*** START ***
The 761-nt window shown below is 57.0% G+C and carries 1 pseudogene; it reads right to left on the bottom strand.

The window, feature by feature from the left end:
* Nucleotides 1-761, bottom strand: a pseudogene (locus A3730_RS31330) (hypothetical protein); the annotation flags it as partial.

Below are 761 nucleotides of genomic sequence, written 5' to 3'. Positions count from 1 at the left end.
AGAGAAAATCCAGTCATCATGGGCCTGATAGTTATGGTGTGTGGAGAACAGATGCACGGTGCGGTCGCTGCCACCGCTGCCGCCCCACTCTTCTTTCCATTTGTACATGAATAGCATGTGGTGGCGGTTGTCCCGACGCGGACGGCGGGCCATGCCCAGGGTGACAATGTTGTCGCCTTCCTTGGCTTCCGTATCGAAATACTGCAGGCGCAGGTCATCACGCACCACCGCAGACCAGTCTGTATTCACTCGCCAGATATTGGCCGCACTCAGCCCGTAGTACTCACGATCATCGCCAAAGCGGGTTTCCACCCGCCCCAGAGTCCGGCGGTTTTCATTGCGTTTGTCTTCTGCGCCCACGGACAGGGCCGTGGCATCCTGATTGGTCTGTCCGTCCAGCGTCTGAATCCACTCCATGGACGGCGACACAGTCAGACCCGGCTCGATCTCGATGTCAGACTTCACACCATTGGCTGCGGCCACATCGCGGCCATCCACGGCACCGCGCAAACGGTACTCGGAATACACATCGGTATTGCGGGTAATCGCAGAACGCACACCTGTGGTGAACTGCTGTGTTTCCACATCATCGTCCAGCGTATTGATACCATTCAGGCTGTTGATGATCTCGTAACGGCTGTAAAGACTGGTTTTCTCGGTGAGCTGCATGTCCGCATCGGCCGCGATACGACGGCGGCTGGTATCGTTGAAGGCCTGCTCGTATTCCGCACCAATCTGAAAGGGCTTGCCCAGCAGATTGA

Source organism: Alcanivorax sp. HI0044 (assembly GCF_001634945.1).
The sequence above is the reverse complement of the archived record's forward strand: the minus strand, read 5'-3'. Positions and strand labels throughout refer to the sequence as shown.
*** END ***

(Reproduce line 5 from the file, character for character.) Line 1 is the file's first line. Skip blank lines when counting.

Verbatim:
AGAGAAAATCCAGTCATCATGGGCCTGATAGTTATGGTGTGTGGAGAACAGATGCACGGTGCGGTCGCTGCCACCGCTGCCGCCCCACTCTTCTTTCCATTTGTACATGAATAGCATGTGGTGGCGGTTGTCCCGACGCGGACGGCGGGCCATGCCCAGGGTGACAATGTTGTCGCCTTCCTTGGCTTCCGTATCGAAATACTGCAGGCGCAGGTCATCACGCACCACCGCAGACCAGTCTGTATTCACTCGCCAGATATTGGCCGCACTCAGCCCGTAGTACTCACGATCATCGCCAAAGCGGGTTTCCACCCGCCCCAGAGTCCGGCGGTTTTCATTGCGTTTGTCTTCTGCGCCCACGGACAGGGCCGTGGCATCCTGATTGGTCTGTCCGTCCAGCGTCTGAATCCACTCCATGGACGGCGACACAGTCAGACCCGGCTCGATCTCGATGTCAGACTTCACACCATTGGCTGCGGCCACATCGCGGCCATCCACGGCACCGCGCAAACGGTACTCGGAATACACATCGGTATTGCGGGTAATCGCAGAACGCACACCTGTGGTGAACTGCTGTGTTTCCACATCATCGTCCAGCGTATTGATACCATTCAGGCTGTTGATGATCTCGTAACGGCTGTAAAGACTGGTTTTCTCGGTGAGCTGCATGTCCGCATCGGCCGCGATACGACGGCGGCTGGTATCGTTGAAGGCCTGCTCGTATTCCGCACCAATCTGAAAGGGCTTGCCCAGCAGATTGA